Adar Being Adar shows how committed Payne and McKay are to bringing new, original and fresh additions to the Tolkien lore. Adar, being simply an Urûk, expands the show’s own world and also the legendarium itself, as orcs aren’t really something that mature. Although his reasons and goals are ultimately evil, Adar’s quarrel with Galadriel actually makes sense, and being one of the first orcs fits that perfectly.

And in terms of storytelling, too, Adar opens up a lot of possibilities for the future of the show. While most of us expected Sauron to be the villain from the start, that would deliver what we wanted far too soon. There are many seasons left, and now perhaps we will see the Dark Lord properly introduced, perhaps even with a thirst for vengeance on Adar… If what he said of their skirmish were true, of course.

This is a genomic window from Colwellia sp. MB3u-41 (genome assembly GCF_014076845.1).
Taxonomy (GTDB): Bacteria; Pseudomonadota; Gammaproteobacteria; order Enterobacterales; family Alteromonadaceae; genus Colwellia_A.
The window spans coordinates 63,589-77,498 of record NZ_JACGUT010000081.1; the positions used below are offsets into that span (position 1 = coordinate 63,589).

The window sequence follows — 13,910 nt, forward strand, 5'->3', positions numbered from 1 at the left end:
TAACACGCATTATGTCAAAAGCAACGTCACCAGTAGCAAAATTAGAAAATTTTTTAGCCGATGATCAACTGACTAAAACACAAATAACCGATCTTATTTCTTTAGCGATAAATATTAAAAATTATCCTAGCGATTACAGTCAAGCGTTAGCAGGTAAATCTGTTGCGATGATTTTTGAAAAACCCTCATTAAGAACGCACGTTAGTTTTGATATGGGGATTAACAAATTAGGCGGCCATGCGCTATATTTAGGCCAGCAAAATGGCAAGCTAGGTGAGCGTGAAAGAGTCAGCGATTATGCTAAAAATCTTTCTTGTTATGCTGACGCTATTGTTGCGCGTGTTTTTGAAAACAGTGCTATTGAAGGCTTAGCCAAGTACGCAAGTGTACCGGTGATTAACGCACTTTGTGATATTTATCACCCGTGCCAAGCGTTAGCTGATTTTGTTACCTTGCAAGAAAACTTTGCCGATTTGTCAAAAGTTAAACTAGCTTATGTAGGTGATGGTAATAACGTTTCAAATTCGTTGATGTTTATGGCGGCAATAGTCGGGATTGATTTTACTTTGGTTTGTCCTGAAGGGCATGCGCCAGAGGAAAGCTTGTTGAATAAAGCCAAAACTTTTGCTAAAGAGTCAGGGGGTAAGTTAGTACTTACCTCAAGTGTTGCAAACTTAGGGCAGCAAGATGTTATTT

The connection to Peter Jackson’s trilogy and earlier Tolkien lore

Although The Rings of Power proves to be a very self-sufficient series and Adar’s reveal definitely helps, it’s inevitable to compare it to that Peter Jackson‘s film trilogies, the other great ones Lord of the rings property around. The influence is clear, with most of the elf and dwarven aesthetic coming from Jackson’s films.

Well, another connection is the word “Urûk” itself, a reference to the Urûk-hai. Of course, the Urûk-hai weren’t specific to the films, they were created by Tolkien and incorporated into the feature film adaptation. This race of monsters is the result of crossing orcs with humans, resulting in beings as vicious and strong as orcs, but as intelligent and sunproof as humans.

It’s still unclear what role this new species will play in the future of the show, or if it inspired or is directly connected to the future rise of the Urûk-hai. What we do know is that while Adar is nobody’s son, he is the father of every orc we’ve seen so far, and that’s just as important. Adar’s Reveal Underwhelmed — but That’s a Good Thing